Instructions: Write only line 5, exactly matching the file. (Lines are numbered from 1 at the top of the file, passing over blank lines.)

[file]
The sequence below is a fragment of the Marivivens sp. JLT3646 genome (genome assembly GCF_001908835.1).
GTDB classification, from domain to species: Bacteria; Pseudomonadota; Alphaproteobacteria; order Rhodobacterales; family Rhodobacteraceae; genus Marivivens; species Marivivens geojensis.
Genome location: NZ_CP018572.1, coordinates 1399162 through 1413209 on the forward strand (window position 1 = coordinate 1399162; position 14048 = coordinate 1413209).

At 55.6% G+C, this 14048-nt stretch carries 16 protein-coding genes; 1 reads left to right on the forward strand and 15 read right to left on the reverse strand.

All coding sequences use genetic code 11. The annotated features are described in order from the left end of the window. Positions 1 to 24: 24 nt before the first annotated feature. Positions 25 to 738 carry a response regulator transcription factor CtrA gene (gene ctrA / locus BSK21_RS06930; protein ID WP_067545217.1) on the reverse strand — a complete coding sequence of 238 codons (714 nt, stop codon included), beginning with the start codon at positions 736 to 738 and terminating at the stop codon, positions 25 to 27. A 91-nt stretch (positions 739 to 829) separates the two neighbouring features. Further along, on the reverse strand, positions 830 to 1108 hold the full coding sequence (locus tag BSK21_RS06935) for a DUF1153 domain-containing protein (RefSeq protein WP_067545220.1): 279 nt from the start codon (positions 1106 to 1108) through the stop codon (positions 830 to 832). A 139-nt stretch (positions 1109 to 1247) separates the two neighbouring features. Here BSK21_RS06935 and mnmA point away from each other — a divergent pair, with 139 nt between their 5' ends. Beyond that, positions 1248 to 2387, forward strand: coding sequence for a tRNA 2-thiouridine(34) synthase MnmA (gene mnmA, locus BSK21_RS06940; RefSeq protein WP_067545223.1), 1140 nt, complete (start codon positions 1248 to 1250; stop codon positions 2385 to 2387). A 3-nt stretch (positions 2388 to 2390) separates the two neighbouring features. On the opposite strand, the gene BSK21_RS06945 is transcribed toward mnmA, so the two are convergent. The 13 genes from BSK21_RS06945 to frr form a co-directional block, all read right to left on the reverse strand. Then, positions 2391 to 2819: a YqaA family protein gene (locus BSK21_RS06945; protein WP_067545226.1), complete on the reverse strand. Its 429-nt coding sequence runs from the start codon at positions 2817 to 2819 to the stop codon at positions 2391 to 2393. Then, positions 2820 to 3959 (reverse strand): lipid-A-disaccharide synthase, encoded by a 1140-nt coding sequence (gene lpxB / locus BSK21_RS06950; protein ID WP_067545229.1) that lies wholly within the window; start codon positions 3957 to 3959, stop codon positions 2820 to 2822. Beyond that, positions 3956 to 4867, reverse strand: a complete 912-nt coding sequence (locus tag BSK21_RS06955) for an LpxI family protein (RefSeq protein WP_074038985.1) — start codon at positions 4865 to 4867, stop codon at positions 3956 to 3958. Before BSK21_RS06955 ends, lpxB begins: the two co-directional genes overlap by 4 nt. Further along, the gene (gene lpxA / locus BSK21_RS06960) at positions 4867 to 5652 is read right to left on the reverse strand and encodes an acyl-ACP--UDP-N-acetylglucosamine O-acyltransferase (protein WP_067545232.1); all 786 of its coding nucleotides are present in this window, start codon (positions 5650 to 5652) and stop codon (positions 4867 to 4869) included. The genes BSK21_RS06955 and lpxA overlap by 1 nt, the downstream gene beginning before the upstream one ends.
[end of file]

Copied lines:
All coding sequences use genetic code 11. The annotated features are described in order from the left end of the window. Positions 1 to 24: 24 nt before the first annotated feature. Positions 25 to 738 carry a response regulator transcription factor CtrA gene (gene ctrA / locus BSK21_RS06930; protein ID WP_067545217.1) on the reverse strand — a complete coding sequence of 238 codons (714 nt, stop codon included), beginning with the start codon at positions 736 to 738 and terminating at the stop codon, positions 25 to 27. A 91-nt stretch (positions 739 to 829) separates the two neighbouring features. Further along, on the reverse strand, positions 830 to 1108 hold the full coding sequence (locus tag BSK21_RS06935) for a DUF1153 domain-containing protein (RefSeq protein WP_067545220.1): 279 nt from the start codon (positions 1106 to 1108) through the stop codon (positions 830 to 832). A 139-nt stretch (positions 1109 to 1247) separates the two neighbouring features. Here BSK21_RS06935 and mnmA point away from each other — a divergent pair, with 139 nt between their 5' ends. Beyond that, positions 1248 to 2387, forward strand: coding sequence for a tRNA 2-thiouridine(34) synthase MnmA (gene mnmA, locus BSK21_RS06940; RefSeq protein WP_067545223.1), 1140 nt, complete (start codon positions 1248 to 1250; stop codon positions 2385 to 2387). A 3-nt stretch (positions 2388 to 2390) separates the two neighbouring features. On the opposite strand, the gene BSK21_RS06945 is transcribed toward mnmA, so the two are convergent. The 13 genes from BSK21_RS06945 to frr form a co-directional block, all read right to left on the reverse strand. Then, positions 2391 to 2819: a YqaA family protein gene (locus BSK21_RS06945; protein WP_067545226.1), complete on the reverse strand. Its 429-nt coding sequence runs from the start codon at positions 2817 to 2819 to the stop codon at positions 2391 to 2393. Then, positions 2820 to 3959 (reverse strand): lipid-A-disaccharide synthase, encoded by a 1140-nt coding sequence (gene lpxB / locus BSK21_RS06950; protein ID WP_067545229.1) that lies wholly within the window; start codon positions 3957 to 3959, stop codon positions 2820 to 2822. Beyond that, positions 3956 to 4867, reverse strand: a complete 912-nt coding sequence (locus tag BSK21_RS06955) for an LpxI family protein (RefSeq protein WP_074038985.1) — start codon at positions 4865 to 4867, stop codon at positions 3956 to 3958. Before BSK21_RS06955 ends, lpxB begins: the two co-directional genes overlap by 4 nt. Further along, the gene (gene lpxA / locus BSK21_RS06960) at positions 4867 to 5652 is read right to left on the reverse strand and encodes an acyl-ACP--UDP-N-acetylglucosamine O-acyltransferase (protein WP_067545232.1); all 786 of its coding nucleotides are present in this window, start codon (positions 5650 to 5652) and stop codon (positions 4867 to 4869) included. The genes BSK21_RS06955 and lpxA overlap by 1 nt, the downstream gene beginning before the upstream one ends.